Impact of Zone Defense


This article (courtesy of Truehoop) got me thinking. Now it’s obviously pretty heavily biased. It’s a Kobe fan’s attempt to universally declare the players of this era (say the last 5 years) better than all previous and to establish that today’s players suffer under rules and styles that impair their ability to amass stats. That said, he did some good research.

The problem with his conclusion, other than the fact that he made it before he began checking the facts and interpreted everything through obviously biased lenses, is that he used only total points and field goal percentage to measure the impact of zone defense. He did not take into consideration other changes in play style. Scoring went down in the late 90’s because the pace diminished. This was a coaching choice. No rules changes took place to inhibit scoring. That said, teams became more focused on effective scoring through getting to the free throw line and shooting the three pointer. This trend continued over the years.  Effective field goal percentages actually went up dramatically after the zone defense went into effect.

Year eFG%
1984 0.495
1989 0.489
1994 0.485
1999 0.466
2004 0.471
2009 0.500

It’s not hard to see why eFG% jumped up either. Watch Dwyane Wade attack helpless perimeter players and get to the paint or the foul line at will in the 2006 NBA Finals because the no handcheck rule, coupled with the defensive three second rule that keeps shotblockers out of position, made explosive slashers almost indefensible. Watch Shaquille O’Neal become ineffective in those same finals because the zone defense has a massive impact on post players who can be doubled and hedged before they even catch the ball now. Watch the 2007 NBA Finals and witness the exact same thing happen for Tony Parker and Tim Duncan.

It’s clear from the MVPs of the last decade as well.

Before Zone / No Handcheck rules took effect 2000-04 MVPS: Shaq, Iverson, Duncan, Duncan, Garnett. It’s all big guys except Iverson, who realistically probably should have lost to Shaq or Duncan if you went by objective standards.  Actually going back through the ’90s the best players were always bigs with one exception.  Michael Jordan.  Other than him your MVPs were Barkley, Hakeem, Robinson, and Karl Malone in the ’90s.

Since Zone / No Handcheck took effect 2005-09 MVPS: Nash, Nash, Nowitzki, Bryant, James. It’s all perimeter players. Even Dirk is a perimeter player on offense.

It’s pretty clear both by the numbers and by observation that the zone inhibits interior scorers and the handcheck enables perimeter scorers. Why did scoring numbers and shooting percentages dip between the late 1980s and the rules change in 2004? Style of officiating and play and a preponderance of great big players that allowed teams to play better ball when they slowed it down and played through the post – Shaq, Hakeem, Robinson, Ewing, Malone, Barkley, Mourning, Duncan, Webber… It was just the times. Riley started it in the early ’90s, using a physically pounding style to grind a superior Bulls team to 7 games in the Eastern Conference Semi-Finals in 1992. It caught on. It got worse. Pace diminished. Offenses were stalled by design and shooters had to contend with a ton of physicality.  The most effective way to score was in the post (the high post if you had MJ).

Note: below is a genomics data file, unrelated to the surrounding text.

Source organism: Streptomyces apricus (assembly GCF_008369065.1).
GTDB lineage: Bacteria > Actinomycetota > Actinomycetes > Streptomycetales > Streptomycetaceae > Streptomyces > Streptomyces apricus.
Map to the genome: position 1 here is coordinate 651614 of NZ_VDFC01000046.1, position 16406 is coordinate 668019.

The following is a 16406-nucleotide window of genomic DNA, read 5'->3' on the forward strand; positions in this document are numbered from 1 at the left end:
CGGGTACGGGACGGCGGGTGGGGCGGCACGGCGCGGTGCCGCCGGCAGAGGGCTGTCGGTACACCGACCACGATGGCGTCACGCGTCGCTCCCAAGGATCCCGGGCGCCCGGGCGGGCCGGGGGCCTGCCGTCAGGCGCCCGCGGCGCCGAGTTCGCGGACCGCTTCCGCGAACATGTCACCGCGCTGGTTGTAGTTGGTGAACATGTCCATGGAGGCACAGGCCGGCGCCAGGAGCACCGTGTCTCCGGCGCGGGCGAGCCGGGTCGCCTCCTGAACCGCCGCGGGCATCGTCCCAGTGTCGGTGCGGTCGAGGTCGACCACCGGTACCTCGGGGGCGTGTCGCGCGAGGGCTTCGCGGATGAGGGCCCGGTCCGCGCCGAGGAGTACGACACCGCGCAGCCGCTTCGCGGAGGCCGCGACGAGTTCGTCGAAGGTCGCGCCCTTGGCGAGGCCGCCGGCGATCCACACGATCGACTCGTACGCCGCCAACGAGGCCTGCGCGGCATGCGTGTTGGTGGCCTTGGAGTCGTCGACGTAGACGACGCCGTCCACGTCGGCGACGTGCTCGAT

The other thing that was not examined in terms of statistics accrued is the effect of Usage.  Yes the pace slowed, but did the Usage rates of stars remain constant?  Not even close.  31 of the top 100 Usage rates* since 1972 come after the introduction of the zone defense.  That means that while these players may not play in an era with a lot of possessions, they use more of them than older generations did.  This makes sense since fewer possessions indicate that the game is being played at a more reserved pace and the ball can be force-fed to the best scorer on the team more often.  Further 50 of the top 100 Usage rates come from 2000 and after, indicating that this issue may be completely unrelated to rules.  It is likely a stylistic choice by coaches as part of the natural evolution of the game.

One way of examining the production of players without pace being a factor is look at metrics that are based around possessions played, like PER.*  Looking at the top PER seasons since 1980 we see a nice mix through the years.  If any seasons seem to be missing it’s certainly not the post-Zone era.  Plenty of players in that range are high up the list including LeBron, Wade, Paul, Garnett, and Dirk all in the top 30 (and Kobe at 31).

There’s no way to determine that one era of players is unilaterally better than another era of players by anything as simple as a comparison of shooting percentages and a few interviews. In terms of skill and athleticism of course the game evolves, but it’s pointless to compare across generations without a sense of historical perspective. If you gave players from the past, even the likes of Bill Russell or Elgin Baylor, the advantages in training, skill development, nutrition, travel, and strategy that we have today, you don’t know what you’d have. Similarly, who knows what kind of player Wade or Bryant would be if they grew up in the ’50s, prior not only to Jordan, who clearly inspired their games, but prior to Jordan’s inspirations – Dr. J, David Thompson, Jerry West.  They would have to be innovators and might be giants in the game’s history, but what they would not be is the players they are today.  The comparison is simply not apples to apples.

*Stat lists include only player seasons with at least 41 games played and an average of 24 minutes per game.


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